Finally, connection brings us back to a tried and true game from drama class--'yes, and....' For any of you who've never played, it's an improv game. Someone in the circle starts with a suggestion for a story or scene, and then the next person must step in, agree with the previous suggestion, and add another suggestion. It's how I once ended up spending three hours with a kid I'd just met, playing 'Reality TV Fashion Show' with a piece of string we found on the floor. She got in a good fifteen 'yes, ands' for every one I could think of. It's also why my bathtub had bouncy balls floating in it last night. "I'm going to take a bath tonight because I'm 42 and my right hip hurts. Yes, and you're going to empty all your bouncy balls into the tub to see what happens."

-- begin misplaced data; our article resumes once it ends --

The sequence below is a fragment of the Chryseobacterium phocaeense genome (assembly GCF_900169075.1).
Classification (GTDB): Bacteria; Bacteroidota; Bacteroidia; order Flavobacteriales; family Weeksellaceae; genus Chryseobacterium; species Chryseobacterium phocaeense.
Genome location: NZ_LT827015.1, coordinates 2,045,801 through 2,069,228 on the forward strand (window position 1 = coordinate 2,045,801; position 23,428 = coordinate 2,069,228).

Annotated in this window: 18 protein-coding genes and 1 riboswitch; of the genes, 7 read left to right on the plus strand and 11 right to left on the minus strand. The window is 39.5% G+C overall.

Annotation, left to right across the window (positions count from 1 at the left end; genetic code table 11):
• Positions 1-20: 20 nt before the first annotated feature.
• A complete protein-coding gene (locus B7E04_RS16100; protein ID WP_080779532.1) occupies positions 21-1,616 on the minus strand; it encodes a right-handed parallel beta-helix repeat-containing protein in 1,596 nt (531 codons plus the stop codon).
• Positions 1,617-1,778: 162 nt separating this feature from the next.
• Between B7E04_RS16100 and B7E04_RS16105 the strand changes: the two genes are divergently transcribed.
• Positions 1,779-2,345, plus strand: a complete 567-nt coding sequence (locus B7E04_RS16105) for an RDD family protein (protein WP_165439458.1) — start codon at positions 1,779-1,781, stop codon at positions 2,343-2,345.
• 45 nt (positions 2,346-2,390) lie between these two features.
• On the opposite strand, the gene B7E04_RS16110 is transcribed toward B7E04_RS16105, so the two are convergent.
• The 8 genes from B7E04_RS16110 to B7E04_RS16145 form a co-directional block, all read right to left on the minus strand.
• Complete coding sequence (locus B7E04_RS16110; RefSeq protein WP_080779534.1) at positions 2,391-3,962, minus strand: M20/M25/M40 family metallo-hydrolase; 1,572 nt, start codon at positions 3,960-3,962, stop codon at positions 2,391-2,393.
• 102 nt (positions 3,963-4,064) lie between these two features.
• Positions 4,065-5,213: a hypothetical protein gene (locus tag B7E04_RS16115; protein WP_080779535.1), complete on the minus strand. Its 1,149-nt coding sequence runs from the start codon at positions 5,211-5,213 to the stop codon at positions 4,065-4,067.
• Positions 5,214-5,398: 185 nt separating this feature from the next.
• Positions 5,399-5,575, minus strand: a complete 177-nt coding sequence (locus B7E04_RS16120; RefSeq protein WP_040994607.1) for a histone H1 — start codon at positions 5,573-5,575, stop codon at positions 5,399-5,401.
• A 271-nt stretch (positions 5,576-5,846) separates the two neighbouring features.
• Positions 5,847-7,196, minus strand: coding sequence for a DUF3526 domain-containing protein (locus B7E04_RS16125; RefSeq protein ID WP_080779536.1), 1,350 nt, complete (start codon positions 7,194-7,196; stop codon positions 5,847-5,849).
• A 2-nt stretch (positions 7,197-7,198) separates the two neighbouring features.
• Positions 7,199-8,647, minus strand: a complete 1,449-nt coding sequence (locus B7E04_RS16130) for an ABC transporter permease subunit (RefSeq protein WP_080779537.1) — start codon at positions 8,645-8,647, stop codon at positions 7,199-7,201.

Connected things grow, disconnected things struggle to obtain necessary resources. End of story.

Drop and Shift

Last but not least, kids know that they don't have to finish something. This needs no explaining to those of you who have watched your kids clean half a room, or wander around half dressed in the morning. As soon as their attention is grabbed by something else, they drop what they're doing and go there. This may mean a whole new game, or a whole new layer to the current game, but having to finish something is not on their radar until we put it there.